If you’re interested in buying a car, you’ve probably realized that you can save a little money — and sometimes more than just a little — by buying a used model. But what kind of discount should you expect by choosing a used model instead of a new one? And more importantly, do you actually end up saving any money in the long run? We’re taking a quick look to help you figure it out.
New vs. Used: The Savings
There’s no question that you’ll save money up front when you buy a used car over a new one. For proof, just take a look at lightly used 2013 models on Autotrader compared to their brand-new 2015 counterparts. Drivers can usually save a lot of money by simply going back a couple model years and picking up a used version of the car they want, rather than opting for a brand new one off a dealer’s lot.
But just how much can you save? It depends on a lot of factors — like mileage, age and desirability. A 2-year-old Subaru Outback may offer more savings than a 2-year-old Honda Accord, for instance — but that’s because the Outback has just been redesigned, unlike the Accord. To many buyers, that means a 2-year-old Outback uses the previous model’s styling and technology, while the Accord is still fairly fresh. Meanwhile, a 2-year-old Accord with 40,000 miles will offer much more savings than one with 5,000 miles.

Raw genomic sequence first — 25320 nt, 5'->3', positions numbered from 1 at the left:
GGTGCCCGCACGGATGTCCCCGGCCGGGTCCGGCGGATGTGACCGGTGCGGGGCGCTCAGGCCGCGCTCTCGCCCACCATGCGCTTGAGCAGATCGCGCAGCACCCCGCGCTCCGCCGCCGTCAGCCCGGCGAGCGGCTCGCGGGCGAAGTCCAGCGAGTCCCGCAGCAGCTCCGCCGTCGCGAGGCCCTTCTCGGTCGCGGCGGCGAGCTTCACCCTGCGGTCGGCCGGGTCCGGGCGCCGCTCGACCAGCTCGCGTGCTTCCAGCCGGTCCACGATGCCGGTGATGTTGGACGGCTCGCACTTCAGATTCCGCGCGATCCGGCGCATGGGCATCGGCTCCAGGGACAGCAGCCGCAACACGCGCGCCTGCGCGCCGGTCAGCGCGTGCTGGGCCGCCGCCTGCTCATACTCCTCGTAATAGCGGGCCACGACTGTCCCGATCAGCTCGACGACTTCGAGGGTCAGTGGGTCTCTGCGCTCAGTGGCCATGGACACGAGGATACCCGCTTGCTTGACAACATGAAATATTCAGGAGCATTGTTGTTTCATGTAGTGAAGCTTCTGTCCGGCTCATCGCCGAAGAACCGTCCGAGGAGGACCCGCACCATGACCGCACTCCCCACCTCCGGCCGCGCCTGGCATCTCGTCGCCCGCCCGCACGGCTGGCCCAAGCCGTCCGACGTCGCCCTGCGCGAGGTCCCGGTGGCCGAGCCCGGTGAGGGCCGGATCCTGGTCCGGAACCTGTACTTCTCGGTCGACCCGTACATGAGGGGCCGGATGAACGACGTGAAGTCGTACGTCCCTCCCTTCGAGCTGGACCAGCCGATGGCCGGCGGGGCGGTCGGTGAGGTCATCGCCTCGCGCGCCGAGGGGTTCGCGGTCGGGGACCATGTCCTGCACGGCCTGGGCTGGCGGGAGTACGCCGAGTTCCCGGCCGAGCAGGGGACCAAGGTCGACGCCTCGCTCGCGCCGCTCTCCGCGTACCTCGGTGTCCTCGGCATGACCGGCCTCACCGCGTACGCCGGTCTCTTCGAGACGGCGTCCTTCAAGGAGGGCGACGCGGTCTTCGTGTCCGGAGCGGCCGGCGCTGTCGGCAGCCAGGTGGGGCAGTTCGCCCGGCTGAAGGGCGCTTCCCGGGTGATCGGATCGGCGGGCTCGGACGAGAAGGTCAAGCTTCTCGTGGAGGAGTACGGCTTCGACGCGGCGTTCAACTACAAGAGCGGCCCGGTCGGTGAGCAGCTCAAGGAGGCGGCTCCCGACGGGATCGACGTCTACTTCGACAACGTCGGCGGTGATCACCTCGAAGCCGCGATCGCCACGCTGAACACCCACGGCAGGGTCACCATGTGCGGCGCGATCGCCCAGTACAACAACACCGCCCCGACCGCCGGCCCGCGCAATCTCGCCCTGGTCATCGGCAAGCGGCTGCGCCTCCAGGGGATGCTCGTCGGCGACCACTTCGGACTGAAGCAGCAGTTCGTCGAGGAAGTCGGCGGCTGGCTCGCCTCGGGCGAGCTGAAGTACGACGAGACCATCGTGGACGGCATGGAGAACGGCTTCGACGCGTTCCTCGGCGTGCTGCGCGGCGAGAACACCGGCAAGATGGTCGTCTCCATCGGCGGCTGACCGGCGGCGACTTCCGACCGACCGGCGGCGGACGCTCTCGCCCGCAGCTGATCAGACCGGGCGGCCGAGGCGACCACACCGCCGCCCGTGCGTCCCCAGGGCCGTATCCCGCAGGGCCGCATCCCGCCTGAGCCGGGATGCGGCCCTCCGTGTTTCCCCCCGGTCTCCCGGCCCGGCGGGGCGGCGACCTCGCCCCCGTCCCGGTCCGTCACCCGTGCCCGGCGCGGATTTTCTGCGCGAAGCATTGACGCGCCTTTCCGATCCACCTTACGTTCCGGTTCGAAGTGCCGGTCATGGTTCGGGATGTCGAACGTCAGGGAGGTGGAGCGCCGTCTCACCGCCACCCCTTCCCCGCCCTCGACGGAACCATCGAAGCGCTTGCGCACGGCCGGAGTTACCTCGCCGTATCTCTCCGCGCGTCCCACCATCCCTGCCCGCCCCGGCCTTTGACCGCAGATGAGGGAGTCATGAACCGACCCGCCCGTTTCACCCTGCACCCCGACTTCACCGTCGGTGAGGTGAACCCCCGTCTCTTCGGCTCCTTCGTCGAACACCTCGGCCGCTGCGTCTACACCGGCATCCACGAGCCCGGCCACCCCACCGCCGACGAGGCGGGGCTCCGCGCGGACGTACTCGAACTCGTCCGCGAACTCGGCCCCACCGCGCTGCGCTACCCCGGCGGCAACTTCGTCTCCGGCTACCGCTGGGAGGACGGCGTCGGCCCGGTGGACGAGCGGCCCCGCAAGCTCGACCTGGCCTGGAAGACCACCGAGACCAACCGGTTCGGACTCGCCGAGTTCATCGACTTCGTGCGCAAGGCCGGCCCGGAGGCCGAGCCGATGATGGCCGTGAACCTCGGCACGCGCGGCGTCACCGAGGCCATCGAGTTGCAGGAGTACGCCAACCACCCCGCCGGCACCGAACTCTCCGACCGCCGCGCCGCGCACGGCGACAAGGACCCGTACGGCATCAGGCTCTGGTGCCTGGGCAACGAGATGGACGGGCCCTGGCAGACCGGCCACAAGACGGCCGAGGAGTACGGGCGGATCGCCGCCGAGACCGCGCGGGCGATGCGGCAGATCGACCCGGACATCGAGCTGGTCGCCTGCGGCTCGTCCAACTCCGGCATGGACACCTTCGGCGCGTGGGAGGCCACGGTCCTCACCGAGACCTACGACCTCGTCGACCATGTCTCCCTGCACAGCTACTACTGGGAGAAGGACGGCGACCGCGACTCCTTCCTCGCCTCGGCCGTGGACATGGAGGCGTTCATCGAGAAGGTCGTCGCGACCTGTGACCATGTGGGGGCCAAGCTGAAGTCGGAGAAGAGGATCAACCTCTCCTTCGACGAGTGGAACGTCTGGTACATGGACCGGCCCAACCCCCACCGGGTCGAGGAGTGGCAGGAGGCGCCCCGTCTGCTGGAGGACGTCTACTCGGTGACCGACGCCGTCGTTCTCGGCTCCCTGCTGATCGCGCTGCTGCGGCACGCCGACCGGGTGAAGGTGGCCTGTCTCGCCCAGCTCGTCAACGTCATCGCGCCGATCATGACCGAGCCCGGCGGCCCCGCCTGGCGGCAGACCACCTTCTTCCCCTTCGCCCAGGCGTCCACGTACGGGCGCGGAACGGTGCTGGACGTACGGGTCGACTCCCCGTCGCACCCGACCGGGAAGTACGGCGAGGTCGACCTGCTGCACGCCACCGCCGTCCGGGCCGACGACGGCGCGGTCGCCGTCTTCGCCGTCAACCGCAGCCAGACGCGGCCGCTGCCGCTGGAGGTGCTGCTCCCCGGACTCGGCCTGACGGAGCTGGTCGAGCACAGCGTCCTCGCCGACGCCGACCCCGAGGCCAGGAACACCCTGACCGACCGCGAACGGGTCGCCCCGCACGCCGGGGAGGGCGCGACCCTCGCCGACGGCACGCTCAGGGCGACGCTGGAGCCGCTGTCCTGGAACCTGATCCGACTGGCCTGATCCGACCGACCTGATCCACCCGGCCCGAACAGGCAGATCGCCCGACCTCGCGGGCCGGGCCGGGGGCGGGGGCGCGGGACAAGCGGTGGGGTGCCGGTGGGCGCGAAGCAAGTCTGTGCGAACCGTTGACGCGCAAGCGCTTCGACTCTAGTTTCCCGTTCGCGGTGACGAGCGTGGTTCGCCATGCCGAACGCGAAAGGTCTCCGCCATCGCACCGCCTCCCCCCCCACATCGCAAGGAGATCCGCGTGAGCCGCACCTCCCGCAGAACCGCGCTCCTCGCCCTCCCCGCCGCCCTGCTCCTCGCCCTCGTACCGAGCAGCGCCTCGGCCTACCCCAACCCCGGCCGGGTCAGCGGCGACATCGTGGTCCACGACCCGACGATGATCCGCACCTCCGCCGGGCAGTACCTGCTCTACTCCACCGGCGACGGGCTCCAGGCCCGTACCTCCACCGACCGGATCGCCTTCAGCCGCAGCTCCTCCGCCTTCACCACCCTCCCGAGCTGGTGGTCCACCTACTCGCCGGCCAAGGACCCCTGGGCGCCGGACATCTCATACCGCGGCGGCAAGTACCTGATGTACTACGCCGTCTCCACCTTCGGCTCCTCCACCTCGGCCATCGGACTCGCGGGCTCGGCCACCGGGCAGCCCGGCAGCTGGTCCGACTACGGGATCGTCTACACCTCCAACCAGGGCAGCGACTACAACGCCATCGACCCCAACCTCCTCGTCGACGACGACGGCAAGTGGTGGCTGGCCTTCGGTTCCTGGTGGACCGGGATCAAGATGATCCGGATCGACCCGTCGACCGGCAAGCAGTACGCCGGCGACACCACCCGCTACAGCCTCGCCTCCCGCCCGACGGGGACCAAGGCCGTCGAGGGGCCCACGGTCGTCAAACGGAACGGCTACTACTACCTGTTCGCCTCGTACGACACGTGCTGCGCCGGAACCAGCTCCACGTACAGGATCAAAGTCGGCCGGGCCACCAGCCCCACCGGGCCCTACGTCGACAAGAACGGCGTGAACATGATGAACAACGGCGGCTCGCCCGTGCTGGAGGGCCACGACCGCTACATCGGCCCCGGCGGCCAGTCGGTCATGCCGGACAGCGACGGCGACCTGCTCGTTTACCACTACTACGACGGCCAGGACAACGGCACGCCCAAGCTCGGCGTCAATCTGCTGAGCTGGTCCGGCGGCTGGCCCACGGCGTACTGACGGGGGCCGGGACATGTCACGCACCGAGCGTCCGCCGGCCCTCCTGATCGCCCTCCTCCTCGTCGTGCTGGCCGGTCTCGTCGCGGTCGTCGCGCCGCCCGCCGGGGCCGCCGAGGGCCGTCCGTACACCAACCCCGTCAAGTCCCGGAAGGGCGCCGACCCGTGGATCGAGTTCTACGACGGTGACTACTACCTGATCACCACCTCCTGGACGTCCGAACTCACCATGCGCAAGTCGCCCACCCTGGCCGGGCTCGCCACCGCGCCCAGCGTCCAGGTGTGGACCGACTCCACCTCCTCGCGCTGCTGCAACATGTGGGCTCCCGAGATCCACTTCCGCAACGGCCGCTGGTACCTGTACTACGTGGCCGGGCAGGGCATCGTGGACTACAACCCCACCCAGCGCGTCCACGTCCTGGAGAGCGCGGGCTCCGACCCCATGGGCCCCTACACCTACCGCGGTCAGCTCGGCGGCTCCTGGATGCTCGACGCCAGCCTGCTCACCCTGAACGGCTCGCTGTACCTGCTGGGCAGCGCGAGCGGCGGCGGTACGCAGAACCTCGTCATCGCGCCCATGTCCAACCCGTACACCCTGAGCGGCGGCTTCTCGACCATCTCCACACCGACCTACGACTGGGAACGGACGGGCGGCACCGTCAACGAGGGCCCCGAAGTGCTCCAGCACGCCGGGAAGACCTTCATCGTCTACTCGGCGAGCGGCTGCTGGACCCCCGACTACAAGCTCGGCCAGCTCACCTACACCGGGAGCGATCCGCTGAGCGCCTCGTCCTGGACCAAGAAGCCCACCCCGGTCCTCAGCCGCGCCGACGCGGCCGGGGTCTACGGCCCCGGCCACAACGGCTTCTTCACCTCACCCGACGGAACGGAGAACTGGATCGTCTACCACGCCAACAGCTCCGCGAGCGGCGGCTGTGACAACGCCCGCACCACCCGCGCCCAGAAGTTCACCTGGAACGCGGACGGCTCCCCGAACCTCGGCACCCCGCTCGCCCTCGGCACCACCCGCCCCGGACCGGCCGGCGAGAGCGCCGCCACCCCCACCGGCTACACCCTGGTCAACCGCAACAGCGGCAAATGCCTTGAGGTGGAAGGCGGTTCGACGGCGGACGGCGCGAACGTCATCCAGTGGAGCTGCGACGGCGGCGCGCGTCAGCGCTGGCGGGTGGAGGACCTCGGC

Still, you can usually expect to save at least a few thousand dollars off the price of a brand-new model by picking a used version. And, of course, you should expect to save even more if you’re willing to consider older models with even higher miles.
But picking up a used car isn’t all about saving money up front. Yes, it’s true, you’ll get a good deal off a new model — but at what cost? If you choose a car that’s 2 or 3 years old, the primary drawback is warranty coverage: you might be at the end of a car’s bumper-to-bumper coverage and rapidly approaching the end of its powertrain warranty, too. That means you’ll have to pay out of pocket for parts that break, while a new car buyer wouldn’t have to think about those items for a while.
But warranty coverage isn’t the only drawback. A car that’s 2 or 3 years old will also have 2- or 3-year-old tires and brakes, which means you’ll be that much closer to replacing them. And new cars are often available with far better interest rates than their used counterparts — even if the used models are just a year or two old — which can work out to additional expenses in the long run.
Do You Save Money in the End?
So do you actually save money by buying a used car? Our answer is a resounding “maybe,” depending on the vehicle, the age of the used car in question, and exactly what you’re paying.
In general, though, we think you can save money by buying a car that’s 1 or 2 years old, compared to a brand-new model — but we understand that many shoppers would rather pay the premium for a new car than take the gamble on a used model. Given the potential drawbacks we’ve listed above, that makes sense to us, too.